State Breath Alcohol Lab Fails to Follow Basic Quality Control Guidelines

Posted On August 15, 2023 Charles Ramsay

I continue to be amazed by the state breath alcohol lab’s failure to enforce basic quality control measures.

Just a few weeks ago, I told you how a senior Minnesota Bureau of Criminal Apprehension (BCA) scientist supported a breath alcohol test even though a proper observation period wasn’t followed. Now, through extensive discovery, I find out that the BCA is willing to support tests where an improper dry gas cylinder has been used.

Earlier this year, a deputy from Olmsted County Sheriff’s office installed a dry gas reference cylinder in one of Minnesota’s breath test machines, known as the DataMaster Transportable (DMT), that was meant to be used for a Preliminary Breath Test (“PBT” - A small, handheld breath test used as a screening test, but generally not admissible in court). Several tests were run with the improper dry gas control, and the BCA said they’ll still support the tests!

Two types of dry gas

The dry gas cylinder is a type of reference material that tells us if the machine is running properly. And there is a huge difference between dry gas made for PBTs vs the DMT. 

As I pointed out last week, dry gas has some unique characteristics. One of the problems with dry gas is that it is measured differently by PBTs vs. the DMT. Fuel cell machines like PBTs measure dry gas about 4.5% lower than infrared devices like the DMT. 

To overcome this problem, Intoximeters (one of the major manufacturers of dry gas) overfills their PBT dry gas tanks with ethanol. It’s a strange way to overcome the problem because it requires the manufacturer to create two different types of dry gas, one for fuel cell devices and one for infrared devices.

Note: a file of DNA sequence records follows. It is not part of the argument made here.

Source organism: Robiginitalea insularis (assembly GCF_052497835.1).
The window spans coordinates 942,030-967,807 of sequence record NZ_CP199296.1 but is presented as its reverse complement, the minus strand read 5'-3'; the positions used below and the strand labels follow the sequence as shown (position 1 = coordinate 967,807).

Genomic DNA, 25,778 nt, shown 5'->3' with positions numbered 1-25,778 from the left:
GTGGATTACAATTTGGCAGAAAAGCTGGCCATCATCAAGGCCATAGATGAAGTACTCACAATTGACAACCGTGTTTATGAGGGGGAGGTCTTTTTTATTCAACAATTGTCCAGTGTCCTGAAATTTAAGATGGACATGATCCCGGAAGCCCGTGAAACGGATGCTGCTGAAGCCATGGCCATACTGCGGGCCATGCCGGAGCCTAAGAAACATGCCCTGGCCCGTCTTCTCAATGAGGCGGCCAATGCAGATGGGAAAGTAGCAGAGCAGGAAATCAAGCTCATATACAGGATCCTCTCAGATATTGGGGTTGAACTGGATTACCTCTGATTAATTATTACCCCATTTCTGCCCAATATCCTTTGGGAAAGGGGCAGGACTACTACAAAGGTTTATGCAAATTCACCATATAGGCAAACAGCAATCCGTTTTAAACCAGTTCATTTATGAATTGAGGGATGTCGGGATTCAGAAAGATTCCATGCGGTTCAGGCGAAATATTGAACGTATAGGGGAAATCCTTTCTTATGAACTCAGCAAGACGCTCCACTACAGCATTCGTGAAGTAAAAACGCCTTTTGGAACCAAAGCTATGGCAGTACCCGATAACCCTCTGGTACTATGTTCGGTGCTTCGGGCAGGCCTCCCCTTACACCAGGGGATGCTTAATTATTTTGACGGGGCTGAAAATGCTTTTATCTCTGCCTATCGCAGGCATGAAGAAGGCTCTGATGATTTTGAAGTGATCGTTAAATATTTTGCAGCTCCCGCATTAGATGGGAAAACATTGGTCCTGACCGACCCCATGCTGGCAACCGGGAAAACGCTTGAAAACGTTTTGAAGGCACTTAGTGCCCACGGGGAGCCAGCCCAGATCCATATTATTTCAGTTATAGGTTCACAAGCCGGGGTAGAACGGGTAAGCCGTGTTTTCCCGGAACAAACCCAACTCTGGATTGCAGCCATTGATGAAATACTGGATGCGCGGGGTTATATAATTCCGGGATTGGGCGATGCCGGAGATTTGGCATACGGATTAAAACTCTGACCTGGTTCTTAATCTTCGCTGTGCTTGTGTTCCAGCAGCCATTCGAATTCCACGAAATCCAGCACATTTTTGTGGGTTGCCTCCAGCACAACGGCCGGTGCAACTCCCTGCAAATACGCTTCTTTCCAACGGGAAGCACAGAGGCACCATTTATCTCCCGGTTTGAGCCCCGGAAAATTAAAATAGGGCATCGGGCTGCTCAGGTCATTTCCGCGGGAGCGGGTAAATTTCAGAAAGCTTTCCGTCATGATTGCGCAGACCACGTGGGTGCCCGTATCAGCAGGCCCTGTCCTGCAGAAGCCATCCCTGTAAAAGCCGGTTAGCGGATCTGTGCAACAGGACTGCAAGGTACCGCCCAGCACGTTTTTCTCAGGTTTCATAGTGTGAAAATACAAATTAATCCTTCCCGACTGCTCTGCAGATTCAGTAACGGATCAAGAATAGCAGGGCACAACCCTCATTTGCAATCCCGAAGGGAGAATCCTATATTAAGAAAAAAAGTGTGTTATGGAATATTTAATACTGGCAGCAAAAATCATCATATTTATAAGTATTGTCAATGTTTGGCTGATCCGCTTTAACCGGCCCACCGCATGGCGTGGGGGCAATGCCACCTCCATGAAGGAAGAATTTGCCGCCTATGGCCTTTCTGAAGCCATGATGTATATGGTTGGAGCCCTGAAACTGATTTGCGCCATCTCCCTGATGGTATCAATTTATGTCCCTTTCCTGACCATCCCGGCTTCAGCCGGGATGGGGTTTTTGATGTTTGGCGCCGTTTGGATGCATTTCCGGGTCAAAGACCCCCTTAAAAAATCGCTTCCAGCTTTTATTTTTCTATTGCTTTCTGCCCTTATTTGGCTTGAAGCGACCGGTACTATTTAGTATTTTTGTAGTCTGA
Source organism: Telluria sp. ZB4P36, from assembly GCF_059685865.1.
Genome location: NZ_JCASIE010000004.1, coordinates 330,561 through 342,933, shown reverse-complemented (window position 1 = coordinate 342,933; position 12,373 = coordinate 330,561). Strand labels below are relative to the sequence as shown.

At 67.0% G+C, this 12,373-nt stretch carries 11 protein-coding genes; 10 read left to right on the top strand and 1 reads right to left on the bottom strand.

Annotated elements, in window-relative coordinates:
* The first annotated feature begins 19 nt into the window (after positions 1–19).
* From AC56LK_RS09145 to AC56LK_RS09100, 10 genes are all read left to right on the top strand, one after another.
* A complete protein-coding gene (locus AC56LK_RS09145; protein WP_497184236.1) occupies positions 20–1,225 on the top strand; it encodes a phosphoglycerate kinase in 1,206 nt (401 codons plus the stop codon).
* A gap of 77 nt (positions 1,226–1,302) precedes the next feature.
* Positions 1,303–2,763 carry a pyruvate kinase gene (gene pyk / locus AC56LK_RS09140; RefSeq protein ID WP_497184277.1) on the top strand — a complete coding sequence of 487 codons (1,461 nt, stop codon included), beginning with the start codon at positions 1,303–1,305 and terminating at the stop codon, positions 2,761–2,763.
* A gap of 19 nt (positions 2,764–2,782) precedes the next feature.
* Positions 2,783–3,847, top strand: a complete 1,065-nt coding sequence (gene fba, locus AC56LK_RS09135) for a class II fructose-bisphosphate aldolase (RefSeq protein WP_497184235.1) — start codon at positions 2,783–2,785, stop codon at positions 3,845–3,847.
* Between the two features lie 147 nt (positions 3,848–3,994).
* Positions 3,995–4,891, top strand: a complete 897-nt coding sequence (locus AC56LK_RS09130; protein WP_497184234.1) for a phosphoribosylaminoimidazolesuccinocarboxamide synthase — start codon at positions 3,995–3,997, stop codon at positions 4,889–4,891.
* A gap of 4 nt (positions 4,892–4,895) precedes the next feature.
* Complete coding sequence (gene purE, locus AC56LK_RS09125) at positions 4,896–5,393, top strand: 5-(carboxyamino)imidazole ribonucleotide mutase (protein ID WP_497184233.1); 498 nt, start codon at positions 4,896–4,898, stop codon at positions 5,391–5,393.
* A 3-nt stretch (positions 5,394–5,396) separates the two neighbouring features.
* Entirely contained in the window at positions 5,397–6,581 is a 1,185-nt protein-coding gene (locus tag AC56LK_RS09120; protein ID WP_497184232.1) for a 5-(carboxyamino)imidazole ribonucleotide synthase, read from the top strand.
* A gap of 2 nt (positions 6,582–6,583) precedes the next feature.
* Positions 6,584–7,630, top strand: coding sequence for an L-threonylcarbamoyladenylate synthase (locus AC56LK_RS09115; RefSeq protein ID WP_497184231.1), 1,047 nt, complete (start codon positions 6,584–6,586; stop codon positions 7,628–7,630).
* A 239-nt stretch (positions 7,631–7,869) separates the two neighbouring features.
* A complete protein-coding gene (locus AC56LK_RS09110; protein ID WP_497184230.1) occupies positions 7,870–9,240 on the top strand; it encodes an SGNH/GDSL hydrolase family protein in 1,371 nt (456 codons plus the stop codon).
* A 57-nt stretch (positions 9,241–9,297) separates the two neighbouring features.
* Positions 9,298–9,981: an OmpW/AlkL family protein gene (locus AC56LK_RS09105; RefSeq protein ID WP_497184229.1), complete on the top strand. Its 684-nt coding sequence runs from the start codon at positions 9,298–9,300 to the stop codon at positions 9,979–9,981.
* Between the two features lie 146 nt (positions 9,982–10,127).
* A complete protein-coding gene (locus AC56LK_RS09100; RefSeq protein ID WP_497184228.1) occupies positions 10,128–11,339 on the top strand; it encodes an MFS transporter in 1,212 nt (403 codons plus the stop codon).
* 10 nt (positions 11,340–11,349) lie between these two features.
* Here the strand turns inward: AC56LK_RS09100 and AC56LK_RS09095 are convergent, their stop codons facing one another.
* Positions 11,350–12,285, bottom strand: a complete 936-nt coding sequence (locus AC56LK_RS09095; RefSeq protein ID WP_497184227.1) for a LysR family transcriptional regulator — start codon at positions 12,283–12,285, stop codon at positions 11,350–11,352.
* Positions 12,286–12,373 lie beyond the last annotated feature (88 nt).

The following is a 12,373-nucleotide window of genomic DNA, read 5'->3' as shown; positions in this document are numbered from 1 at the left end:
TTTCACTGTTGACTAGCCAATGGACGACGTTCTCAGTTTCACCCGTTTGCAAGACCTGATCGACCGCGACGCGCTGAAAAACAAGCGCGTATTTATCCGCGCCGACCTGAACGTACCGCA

Another option that some manufacturers of PBTs have taken is to program their PBTs to read 4.5% higher when measuring dry gas.

A massive Brady violation

In the deputy’s report, he noted that a PBT dry gas cylinder had been installed in the DMT and that multiple tests had been run. His report also noted that the BCA told him that they would support the tests if they were to go to court.

The BCA is supposed to function as an impartial scientific observer, but instead, they are acting as an arm of law enforcement, covering up mistakes.

It is incumbent upon the state to provide any and all exculpatory evidence. 

Instead of covering up for law enforcement, the BCA should be informing the AG’s office and the prosecutors of each test affected. It is their duty to inform the prosecutor of the exculpatory evidence in each of these types of cases. 

Note to BCA scientists: your ANAB code of ethics requires you to support the science, not cover up mistakes by law enforcement personnel.

What is to be done?

This is an incredible finding that could open thousands of cases to new litigation.

One thing I’ve learned with the BCA breath lab is that when they hide things, there is usually something bigger beneath the surface. I’ll be drilling through all my files to find out if any of my cases, past or present were affected by improper controls. 

If you’ve taken a breath alcohol test anytime since 2012, it may have been affected by the use of an improper dry gas control. Call Ramsay Law to analyze your case. We look at the science, and we get results.


Daniel Koewler